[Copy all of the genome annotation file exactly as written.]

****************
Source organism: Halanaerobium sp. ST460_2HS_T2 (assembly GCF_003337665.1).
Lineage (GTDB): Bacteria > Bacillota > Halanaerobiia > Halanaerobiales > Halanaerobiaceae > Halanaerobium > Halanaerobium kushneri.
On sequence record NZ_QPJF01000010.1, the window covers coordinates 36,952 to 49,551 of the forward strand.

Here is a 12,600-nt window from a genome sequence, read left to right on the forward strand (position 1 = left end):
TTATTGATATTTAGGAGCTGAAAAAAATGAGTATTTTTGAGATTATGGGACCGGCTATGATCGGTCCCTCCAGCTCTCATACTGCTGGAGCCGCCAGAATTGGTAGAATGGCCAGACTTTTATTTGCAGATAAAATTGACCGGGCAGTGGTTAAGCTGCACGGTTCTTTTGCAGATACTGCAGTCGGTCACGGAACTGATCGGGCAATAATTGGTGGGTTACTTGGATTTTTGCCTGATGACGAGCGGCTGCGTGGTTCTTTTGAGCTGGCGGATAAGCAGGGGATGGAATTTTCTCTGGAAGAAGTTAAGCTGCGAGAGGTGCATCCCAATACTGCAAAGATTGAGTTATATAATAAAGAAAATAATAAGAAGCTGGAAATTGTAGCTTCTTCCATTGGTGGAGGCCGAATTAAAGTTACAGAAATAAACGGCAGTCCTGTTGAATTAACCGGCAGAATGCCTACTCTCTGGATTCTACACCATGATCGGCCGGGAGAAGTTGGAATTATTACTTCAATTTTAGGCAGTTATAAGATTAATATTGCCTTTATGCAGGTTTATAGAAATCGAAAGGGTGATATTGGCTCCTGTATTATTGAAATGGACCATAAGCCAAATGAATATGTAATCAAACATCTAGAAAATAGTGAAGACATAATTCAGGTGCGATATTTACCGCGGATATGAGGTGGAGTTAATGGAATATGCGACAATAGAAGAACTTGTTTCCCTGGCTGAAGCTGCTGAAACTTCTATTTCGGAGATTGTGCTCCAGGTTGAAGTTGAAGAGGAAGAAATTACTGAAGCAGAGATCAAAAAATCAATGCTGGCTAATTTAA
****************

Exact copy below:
Source organism: Halanaerobium sp. ST460_2HS_T2 (assembly GCF_003337665.1).
Lineage (GTDB): Bacteria > Bacillota > Halanaerobiia > Halanaerobiales > Halanaerobiaceae > Halanaerobium > Halanaerobium kushneri.
On sequence record NZ_QPJF01000010.1, the window covers coordinates 36,952 to 49,551 of the forward strand.

Here is a 12,600-nt window from a genome sequence, read left to right on the forward strand (position 1 = left end):
TTATTGATATTTAGGAGCTGAAAAAAATGAGTATTTTTGAGATTATGGGACCGGCTATGATCGGTCCCTCCAGCTCTCATACTGCTGGAGCCGCCAGAATTGGTAGAATGGCCAGACTTTTATTTGCAGATAAAATTGACCGGGCAGTGGTTAAGCTGCACGGTTCTTTTGCAGATACTGCAGTCGGTCACGGAACTGATCGGGCAATAATTGGTGGGTTACTTGGATTTTTGCCTGATGACGAGCGGCTGCGTGGTTCTTTTGAGCTGGCGGATAAGCAGGGGATGGAATTTTCTCTGGAAGAAGTTAAGCTGCGAGAGGTGCATCCCAATACTGCAAAGATTGAGTTATATAATAAAGAAAATAATAAGAAGCTGGAAATTGTAGCTTCTTCCATTGGTGGAGGCCGAATTAAAGTTACAGAAATAAACGGCAGTCCTGTTGAATTAACCGGCAGAATGCCTACTCTCTGGATTCTACACCATGATCGGCCGGGAGAAGTTGGAATTATTACTTCAATTTTAGGCAGTTATAAGATTAATATTGCCTTTATGCAGGTTTATAGAAATCGAAAGGGTGATATTGGCTCCTGTATTATTGAAATGGACCATAAGCCAAATGAATATGTAATCAAACATCTAGAAAATAGTGAAGACATAATTCAGGTGCGATATTTACCGCGGATATGAGGTGGAGTTAATGGAATATGCGACAATAGAAGAACTTGTTTCCCTGGCTGAAGCTGCTGAAACTTCTATTTCGGAGATTGTGCTCCAGGTTGAAGTTGAAGAGGAAGAAATTACTGAAGCAGAGATCAAAAAATCAATGCTGGCTAATTTAA